Noise and the prevalence of insects and small animals is a function of the lodging environment you choose. Certainly if you elect to stay on the top floor of a suburban hotel with hermetically sealed vinyl or aluminum windows facing a pool or alleyway, you’ll reduce the likelihood of encountering late-night noise and harmless tiny lizards.
Many travelers are drawn to downtown lodgings where inevitably there will be noise at night, predominantly from vehicular traffic, and as you get closer to the zócalo, from music and year-round fiestas. As you move out from the centro histórico, the quality of the din begins to change, at times characterized by canine barking, rooster calls and a plethora of other sounds echoing across the valley. Regardless of where travelers elect to stay, there will no doubt be the resonance of horns, bells, whistles and calls of vendors plying their wares, and of late night fireworks. This is part of the culture of southern Mexican society, on the one hand lacking noise bylaws (or at least their enforcement), and on the other evidencing a richness of tradition, albeit different from that within which most tourists to the region have been raised. Many visitors either purchase ear plugs at a local pharmacy or bring along their own, certainly doing the trick, if that’s what you want, that is to reduce the opportunity to enrich your oratory sense late night before retiring, and in the early morning hours.
Selecting a lodging style characterized by rooms with wooden doors and windows opening onto a lush courtyard, or perhaps a guest house with aesthetically pleasing adobe walls assuring tourists of a fresh and comfortable inside temperature no matter how hot it is outside, enables vacationers to enhance their Latin American travel experience. But you will see the odd spider, maybe even little lizards which keep mosquitoes in check, or ants or beetles depending on the time of year. It’s all a trade off, for both guests and their hosts. We fumigate periodically, but have environmental concerns as well. We might try to visually enhance our accommodations by putting art on the adobe walls, although this creates an ideal hiding place for harmless crawling insects. We maintain a rustic look with pine or cedar doors and windows which we might leave open during the day for fresh air circulation, and to welcome the pleasing perfume of flowering bushes in our gardens, but even with screens we cannot keep out every minute courtyard critter.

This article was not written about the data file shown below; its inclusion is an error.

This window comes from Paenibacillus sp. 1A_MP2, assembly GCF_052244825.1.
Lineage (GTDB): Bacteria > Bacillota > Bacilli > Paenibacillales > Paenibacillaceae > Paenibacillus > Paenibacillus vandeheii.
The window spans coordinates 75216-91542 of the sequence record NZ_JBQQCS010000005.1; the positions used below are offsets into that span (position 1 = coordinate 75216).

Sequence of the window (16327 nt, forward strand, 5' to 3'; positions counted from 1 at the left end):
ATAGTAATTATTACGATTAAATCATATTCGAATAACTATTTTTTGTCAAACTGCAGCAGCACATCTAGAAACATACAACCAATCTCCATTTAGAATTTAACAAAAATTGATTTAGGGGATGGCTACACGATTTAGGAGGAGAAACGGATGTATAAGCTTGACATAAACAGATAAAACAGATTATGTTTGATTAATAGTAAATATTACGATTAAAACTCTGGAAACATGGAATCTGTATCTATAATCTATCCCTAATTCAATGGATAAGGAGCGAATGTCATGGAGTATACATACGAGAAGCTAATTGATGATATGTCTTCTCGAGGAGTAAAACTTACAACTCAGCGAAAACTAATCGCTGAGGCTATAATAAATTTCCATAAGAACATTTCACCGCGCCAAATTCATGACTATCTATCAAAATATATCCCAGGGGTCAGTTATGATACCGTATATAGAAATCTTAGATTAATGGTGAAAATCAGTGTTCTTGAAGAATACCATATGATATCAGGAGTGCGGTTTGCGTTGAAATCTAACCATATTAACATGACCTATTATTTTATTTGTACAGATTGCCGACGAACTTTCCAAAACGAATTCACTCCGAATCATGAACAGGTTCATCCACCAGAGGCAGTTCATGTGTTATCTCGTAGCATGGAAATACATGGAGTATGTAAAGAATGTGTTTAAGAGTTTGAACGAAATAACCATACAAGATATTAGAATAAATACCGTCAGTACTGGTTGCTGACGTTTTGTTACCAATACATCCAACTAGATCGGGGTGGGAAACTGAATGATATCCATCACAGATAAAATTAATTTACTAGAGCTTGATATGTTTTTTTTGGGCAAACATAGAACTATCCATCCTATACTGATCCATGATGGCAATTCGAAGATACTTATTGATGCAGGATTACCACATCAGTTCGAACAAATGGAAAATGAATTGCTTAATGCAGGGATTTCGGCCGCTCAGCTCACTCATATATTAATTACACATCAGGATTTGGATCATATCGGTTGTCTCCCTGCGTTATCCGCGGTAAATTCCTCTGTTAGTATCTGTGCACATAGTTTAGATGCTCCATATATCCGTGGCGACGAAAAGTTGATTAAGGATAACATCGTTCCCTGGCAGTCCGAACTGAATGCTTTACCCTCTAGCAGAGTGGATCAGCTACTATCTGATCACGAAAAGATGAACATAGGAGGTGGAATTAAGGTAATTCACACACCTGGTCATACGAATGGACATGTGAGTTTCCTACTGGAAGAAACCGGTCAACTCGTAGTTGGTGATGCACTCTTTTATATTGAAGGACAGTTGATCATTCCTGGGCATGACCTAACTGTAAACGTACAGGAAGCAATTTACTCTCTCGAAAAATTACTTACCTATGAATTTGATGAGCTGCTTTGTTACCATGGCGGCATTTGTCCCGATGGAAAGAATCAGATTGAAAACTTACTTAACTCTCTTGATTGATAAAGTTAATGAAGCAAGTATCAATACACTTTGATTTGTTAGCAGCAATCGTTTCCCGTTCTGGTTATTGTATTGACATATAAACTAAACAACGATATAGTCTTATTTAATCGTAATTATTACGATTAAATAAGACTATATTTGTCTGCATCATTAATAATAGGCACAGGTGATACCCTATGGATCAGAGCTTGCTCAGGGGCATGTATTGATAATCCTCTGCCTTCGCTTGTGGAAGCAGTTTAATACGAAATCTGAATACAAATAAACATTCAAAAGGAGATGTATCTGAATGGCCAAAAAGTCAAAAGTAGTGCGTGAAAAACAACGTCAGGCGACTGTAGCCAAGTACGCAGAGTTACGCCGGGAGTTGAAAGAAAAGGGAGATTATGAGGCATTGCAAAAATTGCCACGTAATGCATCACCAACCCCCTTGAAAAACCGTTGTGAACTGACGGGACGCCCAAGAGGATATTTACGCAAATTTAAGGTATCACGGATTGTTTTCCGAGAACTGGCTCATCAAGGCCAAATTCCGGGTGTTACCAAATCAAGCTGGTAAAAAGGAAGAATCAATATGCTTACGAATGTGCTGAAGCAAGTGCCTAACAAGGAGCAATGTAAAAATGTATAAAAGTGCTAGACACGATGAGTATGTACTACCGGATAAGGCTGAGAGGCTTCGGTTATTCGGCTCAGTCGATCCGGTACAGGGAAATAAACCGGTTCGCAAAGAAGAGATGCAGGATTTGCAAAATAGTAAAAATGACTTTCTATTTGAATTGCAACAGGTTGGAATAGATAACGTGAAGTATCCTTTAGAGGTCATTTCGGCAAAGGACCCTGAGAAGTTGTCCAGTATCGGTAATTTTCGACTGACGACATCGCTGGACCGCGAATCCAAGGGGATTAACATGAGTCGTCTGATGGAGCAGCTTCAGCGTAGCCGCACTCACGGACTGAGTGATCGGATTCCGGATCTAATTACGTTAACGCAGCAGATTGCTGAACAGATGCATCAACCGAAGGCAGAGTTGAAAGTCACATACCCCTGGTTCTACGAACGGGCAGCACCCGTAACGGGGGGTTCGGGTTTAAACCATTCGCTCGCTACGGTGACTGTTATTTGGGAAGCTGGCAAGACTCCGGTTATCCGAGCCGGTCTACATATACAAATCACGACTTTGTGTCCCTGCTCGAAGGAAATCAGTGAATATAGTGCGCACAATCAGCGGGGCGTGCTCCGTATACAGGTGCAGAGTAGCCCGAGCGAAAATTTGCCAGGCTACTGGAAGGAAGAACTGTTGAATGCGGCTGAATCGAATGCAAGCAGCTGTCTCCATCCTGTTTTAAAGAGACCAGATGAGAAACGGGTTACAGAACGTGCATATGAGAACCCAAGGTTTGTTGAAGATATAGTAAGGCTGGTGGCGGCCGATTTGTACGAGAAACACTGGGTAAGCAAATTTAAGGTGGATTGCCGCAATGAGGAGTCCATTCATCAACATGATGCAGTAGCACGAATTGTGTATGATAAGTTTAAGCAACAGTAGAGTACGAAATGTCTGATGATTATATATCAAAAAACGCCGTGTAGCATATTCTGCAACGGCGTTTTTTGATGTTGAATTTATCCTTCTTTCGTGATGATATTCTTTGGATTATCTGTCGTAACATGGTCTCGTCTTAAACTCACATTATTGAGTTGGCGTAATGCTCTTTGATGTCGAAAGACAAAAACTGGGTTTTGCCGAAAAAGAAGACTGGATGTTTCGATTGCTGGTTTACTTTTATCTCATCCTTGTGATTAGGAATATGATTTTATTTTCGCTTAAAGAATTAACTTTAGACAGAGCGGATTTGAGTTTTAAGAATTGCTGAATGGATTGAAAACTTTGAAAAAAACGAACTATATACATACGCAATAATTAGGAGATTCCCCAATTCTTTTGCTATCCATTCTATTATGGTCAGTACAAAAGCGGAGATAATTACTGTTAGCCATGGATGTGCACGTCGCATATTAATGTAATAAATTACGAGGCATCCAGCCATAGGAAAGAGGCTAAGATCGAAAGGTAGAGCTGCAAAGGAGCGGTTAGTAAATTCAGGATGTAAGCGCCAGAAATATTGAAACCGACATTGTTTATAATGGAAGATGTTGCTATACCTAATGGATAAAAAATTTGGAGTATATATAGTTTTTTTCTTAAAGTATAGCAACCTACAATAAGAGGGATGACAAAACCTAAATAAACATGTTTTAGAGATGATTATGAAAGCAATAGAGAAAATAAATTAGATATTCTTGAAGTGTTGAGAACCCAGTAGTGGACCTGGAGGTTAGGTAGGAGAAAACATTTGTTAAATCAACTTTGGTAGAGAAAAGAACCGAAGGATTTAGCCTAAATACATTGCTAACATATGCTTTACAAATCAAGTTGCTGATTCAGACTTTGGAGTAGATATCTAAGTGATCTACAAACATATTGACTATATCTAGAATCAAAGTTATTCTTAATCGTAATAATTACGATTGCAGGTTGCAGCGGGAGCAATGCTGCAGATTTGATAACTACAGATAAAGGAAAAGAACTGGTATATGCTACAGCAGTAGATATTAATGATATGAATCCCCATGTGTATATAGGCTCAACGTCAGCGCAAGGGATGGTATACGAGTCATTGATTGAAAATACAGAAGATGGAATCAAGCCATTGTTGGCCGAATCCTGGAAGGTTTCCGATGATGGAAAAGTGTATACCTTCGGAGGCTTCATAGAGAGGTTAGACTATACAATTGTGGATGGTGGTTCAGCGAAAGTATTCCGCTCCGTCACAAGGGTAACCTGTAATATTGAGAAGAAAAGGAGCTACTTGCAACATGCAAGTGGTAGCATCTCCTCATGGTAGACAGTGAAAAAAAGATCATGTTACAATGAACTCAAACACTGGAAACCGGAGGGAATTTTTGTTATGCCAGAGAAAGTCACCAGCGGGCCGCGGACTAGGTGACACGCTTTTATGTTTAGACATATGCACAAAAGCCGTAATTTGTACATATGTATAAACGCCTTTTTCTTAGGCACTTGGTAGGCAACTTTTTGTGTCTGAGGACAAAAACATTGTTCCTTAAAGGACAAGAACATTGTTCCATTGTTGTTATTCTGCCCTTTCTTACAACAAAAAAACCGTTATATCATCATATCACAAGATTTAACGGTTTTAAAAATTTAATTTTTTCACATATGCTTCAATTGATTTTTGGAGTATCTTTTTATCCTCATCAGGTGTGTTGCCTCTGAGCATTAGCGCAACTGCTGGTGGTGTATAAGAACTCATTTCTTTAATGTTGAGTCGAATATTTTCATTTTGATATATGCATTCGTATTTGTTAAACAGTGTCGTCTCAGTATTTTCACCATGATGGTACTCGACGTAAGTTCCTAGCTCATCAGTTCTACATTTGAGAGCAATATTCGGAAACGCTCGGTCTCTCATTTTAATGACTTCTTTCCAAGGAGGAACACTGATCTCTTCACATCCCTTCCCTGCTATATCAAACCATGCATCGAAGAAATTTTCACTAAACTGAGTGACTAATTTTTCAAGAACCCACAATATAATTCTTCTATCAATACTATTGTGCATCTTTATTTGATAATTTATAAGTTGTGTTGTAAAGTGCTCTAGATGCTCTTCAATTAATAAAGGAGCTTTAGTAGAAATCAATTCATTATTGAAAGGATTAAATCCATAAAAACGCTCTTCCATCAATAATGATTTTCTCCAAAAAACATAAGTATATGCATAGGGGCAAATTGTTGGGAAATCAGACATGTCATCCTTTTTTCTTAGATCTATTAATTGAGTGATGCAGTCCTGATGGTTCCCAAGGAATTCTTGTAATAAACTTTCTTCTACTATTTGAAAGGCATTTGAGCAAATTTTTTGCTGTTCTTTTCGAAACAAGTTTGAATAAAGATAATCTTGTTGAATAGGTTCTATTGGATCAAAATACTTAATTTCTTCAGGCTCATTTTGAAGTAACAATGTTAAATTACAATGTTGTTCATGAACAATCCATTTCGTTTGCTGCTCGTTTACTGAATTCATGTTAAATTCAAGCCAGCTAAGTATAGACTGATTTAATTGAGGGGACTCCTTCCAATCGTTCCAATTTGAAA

The rewards of selecting an accommodation-type which fits into the context of the vacation experience you seek are innumerable. There are only two prerequisites: that you seek to understand, get used to and in certain cases welcome, and accept for at least a week or two, the lifestyle, worldview and cultural traditions of others who in fact are not all different from you; and that you remember that your hosts are dedicated to providing you with value-added service which above all will ensure your comfort, safety and security, and enjoyment of the magic of Oaxaca.
Alvin Starkman operates Casa Machaya Oaxaca Bed & Breakfast. Until a house guest walked off with about 20 pairs of ear plugs from a night table drawer, he was gratuitously supplying them. Alvin received his Masters in Social Anthropology from York University in Toronto in 1978, taught for a few years, and subsequently attended Osgoode Hall Law School. From 1986 to 2004 he was the litigation partner at Banks & Starkman, specializing in family law. Although a frequent traveler to Oaxaca since 1991, it was not until he ceased practicing law that he took up permanent residence in the state capital in 2004. In his spare time Mr. Starkman takes couple, families and small groups touring the craft villages, towns on their market days, ruins and other attractions including more off-the-beaten-track sights; writes articles about life and cultural traditions in Oaxaca; translates from Spanish to English for a Oaxaca-based website; writes a legal column for a Canadian national antiques newspaper; is occasional consultant to documentary film production companies working in Oaxaca.